Words of Wisdom:

"Our lives are unique. Live how to make these lives worth with no regrets." - Zerosampson

Anne Bradstreet

  • Date Submitted: 02/28/2015 08:34 PM
  • Flesch-Kincaid Score: 76 
  • Words: 5146
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Anne Bradstreet, 1612 - 1672
Lines 1-2
Thou ill-formed offspring of my feeble brain,
Who after birth did'st by my side remain,
  * The poem opens with an apostrophe. No, no, we don’t mean the punctuation mark, but a direct form of address, as in “oh, Christmas tree,” or, as here, “thou ill-formed offspring.”
  * So, this is a poem that is addressed to something. Now even though we get the word “offspring,” this poem is not about the speaker’s child.
  * Well, it’s not about a human child, but rather an intellectual or artistic child: the book that this poem, presumably, introduces and is about.
  * The poem is the speaker’s address to her book (and we’re just assuming it’s a she), which she describes in these first lines as the “ill-formed” product of her “feeble brain.”
  * Sheesh, enough self-deprecation isn’t there? Yeah, definitely. The speaker seems to have some confidence issues about her writing.
  * However, this whole “my work is garbage and my brain isn’t good enough” business also used to be something of a convention, especially among young authors.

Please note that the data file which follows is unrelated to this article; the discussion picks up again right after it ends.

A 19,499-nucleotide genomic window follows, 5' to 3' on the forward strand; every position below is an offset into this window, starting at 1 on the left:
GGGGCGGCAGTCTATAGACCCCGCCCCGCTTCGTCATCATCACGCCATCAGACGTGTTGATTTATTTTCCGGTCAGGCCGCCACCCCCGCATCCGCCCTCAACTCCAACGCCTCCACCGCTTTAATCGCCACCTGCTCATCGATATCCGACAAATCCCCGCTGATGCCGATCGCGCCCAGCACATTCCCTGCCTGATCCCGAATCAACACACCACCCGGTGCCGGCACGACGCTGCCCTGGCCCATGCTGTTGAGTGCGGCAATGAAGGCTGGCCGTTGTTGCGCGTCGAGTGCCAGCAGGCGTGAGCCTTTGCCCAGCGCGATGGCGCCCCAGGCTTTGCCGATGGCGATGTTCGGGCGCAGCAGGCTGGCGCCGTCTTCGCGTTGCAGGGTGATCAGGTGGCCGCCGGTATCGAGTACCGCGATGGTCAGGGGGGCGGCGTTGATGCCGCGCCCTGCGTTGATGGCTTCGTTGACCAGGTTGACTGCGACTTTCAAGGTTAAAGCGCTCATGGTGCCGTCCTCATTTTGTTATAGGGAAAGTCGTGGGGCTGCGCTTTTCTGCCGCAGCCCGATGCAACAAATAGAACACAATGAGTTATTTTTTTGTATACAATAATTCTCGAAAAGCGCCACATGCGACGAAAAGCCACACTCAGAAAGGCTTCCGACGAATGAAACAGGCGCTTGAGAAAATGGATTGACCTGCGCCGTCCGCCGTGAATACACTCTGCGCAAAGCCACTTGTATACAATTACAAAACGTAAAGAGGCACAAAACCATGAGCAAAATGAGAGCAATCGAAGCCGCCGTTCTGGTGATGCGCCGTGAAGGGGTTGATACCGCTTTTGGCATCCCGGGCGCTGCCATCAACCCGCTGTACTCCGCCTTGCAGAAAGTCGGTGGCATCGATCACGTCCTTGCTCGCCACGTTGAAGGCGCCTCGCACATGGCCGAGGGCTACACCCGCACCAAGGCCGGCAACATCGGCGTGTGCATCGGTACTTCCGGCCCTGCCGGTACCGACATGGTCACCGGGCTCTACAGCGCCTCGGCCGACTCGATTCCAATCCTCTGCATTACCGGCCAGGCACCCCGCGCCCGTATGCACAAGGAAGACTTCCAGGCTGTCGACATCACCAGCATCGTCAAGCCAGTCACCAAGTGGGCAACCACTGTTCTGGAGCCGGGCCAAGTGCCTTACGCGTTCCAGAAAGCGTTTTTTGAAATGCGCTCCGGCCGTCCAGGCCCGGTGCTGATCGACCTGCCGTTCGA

* You weren’t supposed to be like, “thou incredible, awesome offspring of my genius,” after all. That would be arrogant, especially for a new poet or artist. It would be like a rookie athlete boasting about how awesome he was before ever proving himself.
  * Anyway, the speaker uses a metaphor and compares her book to a child that she gave birth to and that, after being born, remained by her side.
  * Note that these first two lines aren’t a complete sentence, only part of a longer sentence. (Don’t worry, we’ll get to it in a minute.)
  * Basically, this is all set-up, a description of the book about which we will surely learn more very soon. As in… right now.
Lines 3-4
Till snatcht from thence by friends, less wise than true,
Who thee abroad exposed to public view,
  * Aha. So the speaker gave birth to a book of poems—this is a metaphor for “wrote” a book of poems.


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